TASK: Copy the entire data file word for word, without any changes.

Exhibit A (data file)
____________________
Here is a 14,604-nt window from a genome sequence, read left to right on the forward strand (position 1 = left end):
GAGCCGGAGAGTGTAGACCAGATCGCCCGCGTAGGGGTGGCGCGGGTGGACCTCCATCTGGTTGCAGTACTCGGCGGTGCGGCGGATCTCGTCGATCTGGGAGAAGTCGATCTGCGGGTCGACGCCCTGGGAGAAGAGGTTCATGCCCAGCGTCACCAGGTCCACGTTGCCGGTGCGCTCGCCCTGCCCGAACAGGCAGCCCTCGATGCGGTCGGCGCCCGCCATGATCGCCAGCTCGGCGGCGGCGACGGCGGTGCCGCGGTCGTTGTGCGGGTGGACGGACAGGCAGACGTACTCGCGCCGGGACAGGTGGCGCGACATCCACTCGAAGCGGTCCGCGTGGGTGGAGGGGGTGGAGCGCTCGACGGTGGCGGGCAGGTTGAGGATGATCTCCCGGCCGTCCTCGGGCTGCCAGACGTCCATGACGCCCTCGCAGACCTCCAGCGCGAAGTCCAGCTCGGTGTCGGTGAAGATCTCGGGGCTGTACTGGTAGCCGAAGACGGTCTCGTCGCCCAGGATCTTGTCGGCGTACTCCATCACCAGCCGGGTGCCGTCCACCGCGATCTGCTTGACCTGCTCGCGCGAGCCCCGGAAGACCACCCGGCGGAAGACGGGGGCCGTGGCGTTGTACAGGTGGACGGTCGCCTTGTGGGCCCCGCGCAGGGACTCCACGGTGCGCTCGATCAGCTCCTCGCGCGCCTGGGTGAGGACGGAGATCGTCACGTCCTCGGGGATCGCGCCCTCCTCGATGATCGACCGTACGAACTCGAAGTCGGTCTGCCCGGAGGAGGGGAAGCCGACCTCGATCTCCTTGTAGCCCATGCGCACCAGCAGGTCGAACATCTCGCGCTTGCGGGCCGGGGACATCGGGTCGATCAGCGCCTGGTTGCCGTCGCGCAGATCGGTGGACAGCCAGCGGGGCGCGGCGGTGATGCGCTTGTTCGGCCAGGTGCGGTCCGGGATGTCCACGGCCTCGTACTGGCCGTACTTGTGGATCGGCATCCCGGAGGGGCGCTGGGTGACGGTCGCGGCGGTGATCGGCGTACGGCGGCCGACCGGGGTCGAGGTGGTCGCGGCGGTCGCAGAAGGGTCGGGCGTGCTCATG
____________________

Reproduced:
Here is a 14,604-nt window from a genome sequence, read left to right on the forward strand (position 1 = left end):
GAGCCGGAGAGTGTAGACCAGATCGCCCGCGTAGGGGTGGCGCGGGTGGACCTCCATCTGGTTGCAGTACTCGGCGGTGCGGCGGATCTCGTCGATCTGGGAGAAGTCGATCTGCGGGTCGACGCCCTGGGAGAAGAGGTTCATGCCCAGCGTCACCAGGTCCACGTTGCCGGTGCGCTCGCCCTGCCCGAACAGGCAGCCCTCGATGCGGTCGGCGCCCGCCATGATCGCCAGCTCGGCGGCGGCGACGGCGGTGCCGCGGTCGTTGTGCGGGTGGACGGACAGGCAGACGTACTCGCGCCGGGACAGGTGGCGCGACATCCACTCGAAGCGGTCCGCGTGGGTGGAGGGGGTGGAGCGCTCGACGGTGGCGGGCAGGTTGAGGATGATCTCCCGGCCGTCCTCGGGCTGCCAGACGTCCATGACGCCCTCGCAGACCTCCAGCGCGAAGTCCAGCTCGGTGTCGGTGAAGATCTCGGGGCTGTACTGGTAGCCGAAGACGGTCTCGTCGCCCAGGATCTTGTCGGCGTACTCCATCACCAGCCGGGTGCCGTCCACCGCGATCTGCTTGACCTGCTCGCGCGAGCCCCGGAAGACCACCCGGCGGAAGACGGGGGCCGTGGCGTTGTACAGGTGGACGGTCGCCTTGTGGGCCCCGCGCAGGGACTCCACGGTGCGCTCGATCAGCTCCTCGCGCGCCTGGGTGAGGACGGAGATCGTCACGTCCTCGGGGATCGCGCCCTCCTCGATGATCGACCGTACGAACTCGAAGTCGGTCTGCCCGGAGGAGGGGAAGCCGACCTCGATCTCCTTGTAGCCCATGCGCACCAGCAGGTCGAACATCTCGCGCTTGCGGGCCGGGGACATCGGGTCGATCAGCGCCTGGTTGCCGTCGCGCAGATCGGTGGACAGCCAGCGGGGCGCGGCGGTGATGCGCTTGTTCGGCCAGGTGCGGTCCGGGATGTCCACGGCCTCGTACTGGCCGTACTTGTGGATCGGCATCCCGGAGGGGCGCTGGGTGACGGTCGCGGCGGTGATCGGCGTACGGCGGCCGACCGGGGTCGAGGTGGTCGCGGCGGTCGCAGAAGGGTCGGGCGTGCTCATG